Tim Tebow is perhaps the most maligned winning quarterback in NFL history, and his legacy will best be remembered as much for the wacky phenomenon of Tebowmania as it is for his quarterbacking abilities.
Even though football logicians (and atheists) attribute his 7-1 record as a starter to a very good defense and special-teams play rather than to baptized footballs and divine fourth-quarter interventions, it's a lot more fun to believe in the miracle.
Philadelphia has never had an athlete with Tebow's national appeal, but we've certainly had our share of fleeting folk heroes/athletes who have become temporary symbols of unrestrained optimism and hope, based on either their blue-collar grittiness or opportunistic success - only to eventually fail due to their overall baseline suckiness.
Here, then, is my Hall of Tebows:
Everyone realizes that Vince Papale never actually scored a touchdown against the Giants even though the movie "Invincible" made it seem that way, right? But he was just scrappy enough and Italian enough to become a nice PR story for the Eagles from 1976-78, during Dick Vermeil's early years, despite the fact that Papale's career yielded just two fumble recoveries as a special-teamer and one 15-yard reception to propel the Eagles to a lofty 18-26 record during his tenure here. His career was "cut short" by a shoulder injury, but most likely the Eagles decided there was no reason to carry two mascots on their roster. Swoop got the nod.
Backup quarterbacks, circa 1996-2010
Rodney Peete, Ty Detmer, Koy Detmer, A.J. Feeley, Jeff Garcia each became saviors for the Eagles at various times over that period. Some of them led the team to inexplicable playoff runs. Feeley, who the Eagles traded to Miami for a second-round pick, won the heart of soccer gal Heather Mitts, after his 4-1 run as a starter in 2002. Feeley returned to the Eagles again in 2006 and provided one more glimmer of competence the following season, with a three-touchdown performance on national television against the New England Patriots that almost denied the Brady-Belichick juggernaut their perfect season. He came up short, though, with three interceptions and after that returned to his rightful place as the Eagles' No. 1 clipboard-holder until his release in 2009.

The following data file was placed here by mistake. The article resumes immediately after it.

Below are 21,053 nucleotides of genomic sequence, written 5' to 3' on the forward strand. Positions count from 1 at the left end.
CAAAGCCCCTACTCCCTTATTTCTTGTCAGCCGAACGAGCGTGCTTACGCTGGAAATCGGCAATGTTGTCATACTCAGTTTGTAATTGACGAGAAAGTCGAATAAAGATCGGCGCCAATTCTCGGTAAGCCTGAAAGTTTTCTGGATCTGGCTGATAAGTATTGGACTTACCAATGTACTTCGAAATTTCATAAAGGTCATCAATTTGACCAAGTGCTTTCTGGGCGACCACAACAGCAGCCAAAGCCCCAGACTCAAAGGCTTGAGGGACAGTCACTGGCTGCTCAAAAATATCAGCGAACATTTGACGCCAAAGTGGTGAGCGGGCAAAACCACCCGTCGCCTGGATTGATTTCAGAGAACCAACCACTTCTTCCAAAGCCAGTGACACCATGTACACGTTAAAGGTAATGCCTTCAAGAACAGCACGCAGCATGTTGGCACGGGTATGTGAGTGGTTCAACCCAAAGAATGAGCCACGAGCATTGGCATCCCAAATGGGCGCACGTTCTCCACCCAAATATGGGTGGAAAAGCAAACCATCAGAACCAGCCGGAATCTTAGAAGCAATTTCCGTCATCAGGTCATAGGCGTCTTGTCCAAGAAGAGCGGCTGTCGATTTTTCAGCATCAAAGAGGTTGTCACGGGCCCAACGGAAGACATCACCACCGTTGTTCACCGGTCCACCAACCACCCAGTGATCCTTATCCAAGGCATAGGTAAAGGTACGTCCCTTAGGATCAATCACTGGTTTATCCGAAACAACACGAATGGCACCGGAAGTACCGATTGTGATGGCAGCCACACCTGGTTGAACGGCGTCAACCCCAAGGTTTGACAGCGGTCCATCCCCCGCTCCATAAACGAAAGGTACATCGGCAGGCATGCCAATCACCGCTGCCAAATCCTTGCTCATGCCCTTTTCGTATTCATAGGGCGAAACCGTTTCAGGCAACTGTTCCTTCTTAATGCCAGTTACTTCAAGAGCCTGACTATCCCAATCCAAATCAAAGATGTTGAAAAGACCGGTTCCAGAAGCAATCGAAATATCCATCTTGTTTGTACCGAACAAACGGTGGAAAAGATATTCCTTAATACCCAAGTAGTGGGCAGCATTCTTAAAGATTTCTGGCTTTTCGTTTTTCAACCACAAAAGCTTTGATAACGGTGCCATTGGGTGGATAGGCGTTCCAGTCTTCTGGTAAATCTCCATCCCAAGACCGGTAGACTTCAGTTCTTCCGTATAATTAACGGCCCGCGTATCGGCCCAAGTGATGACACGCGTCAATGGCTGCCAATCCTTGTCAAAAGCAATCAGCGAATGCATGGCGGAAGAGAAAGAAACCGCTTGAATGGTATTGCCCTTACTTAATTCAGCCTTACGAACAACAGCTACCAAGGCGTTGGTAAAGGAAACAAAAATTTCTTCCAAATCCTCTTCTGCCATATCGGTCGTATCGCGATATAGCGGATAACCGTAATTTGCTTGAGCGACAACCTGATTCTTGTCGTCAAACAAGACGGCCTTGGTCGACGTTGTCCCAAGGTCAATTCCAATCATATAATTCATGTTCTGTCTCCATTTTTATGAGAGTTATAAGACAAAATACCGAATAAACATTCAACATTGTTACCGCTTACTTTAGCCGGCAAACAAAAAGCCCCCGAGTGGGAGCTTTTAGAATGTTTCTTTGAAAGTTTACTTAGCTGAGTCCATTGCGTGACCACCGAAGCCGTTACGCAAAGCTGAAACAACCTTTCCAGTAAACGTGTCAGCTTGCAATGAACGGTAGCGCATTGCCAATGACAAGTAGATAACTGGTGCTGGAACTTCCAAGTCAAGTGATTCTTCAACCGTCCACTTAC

The Wolf Pack, et al
Randy Wolf's Phillies career ranged from mediocre to above-average. But thanks to his surname, he built a bizarre legion of woolly masked fans in the upper deck at The Vet who enthusiastically responded to every strikeout with choreographed routines and visceral howls. The Wolf Pack spawned even more fan clubs during the early aughts, a phenomenon that somehow created the illusion that a pitching staff full of unremarkable stiffs was something worth cheering about. So here's to you, "Person's People," "Chen's Pen," "Daal House," and "Padilla's Flotilla." You made turd-shining an art form.
In 2006, the Phillies needed to acquire a journeyman catcher because of Mike Lieberthal's deteriorating kneecaps. They were looking only for a competent backstop, but came upon a legend. Fasano was a career sub-.250 hitter with little power and limited mobility, but was so popular in Philadelphia during his brief stint with organization that his rabid fan base, "Sal's Pals," became one of the most memorable footnotes of an otherwise uninspired second-place season. Squat, surly looking and hirsute, Fasano resembled one of the scruffy '93 Phillies. After being traded to the New York Yankees to make room for Chris Coste (another aging catcher with a career arc from a Disney movie), Fasano was openly heartbroken, telling a reporter that he'd hoped to retire in Philadelphia due to how wonderfully the fans treated him here. In fact, I bet if you polled the fans, few would object to having a Sal Fasano Day next season to retire his number and hang it next to that of Schmidt's, Carlton's and Ashburn's.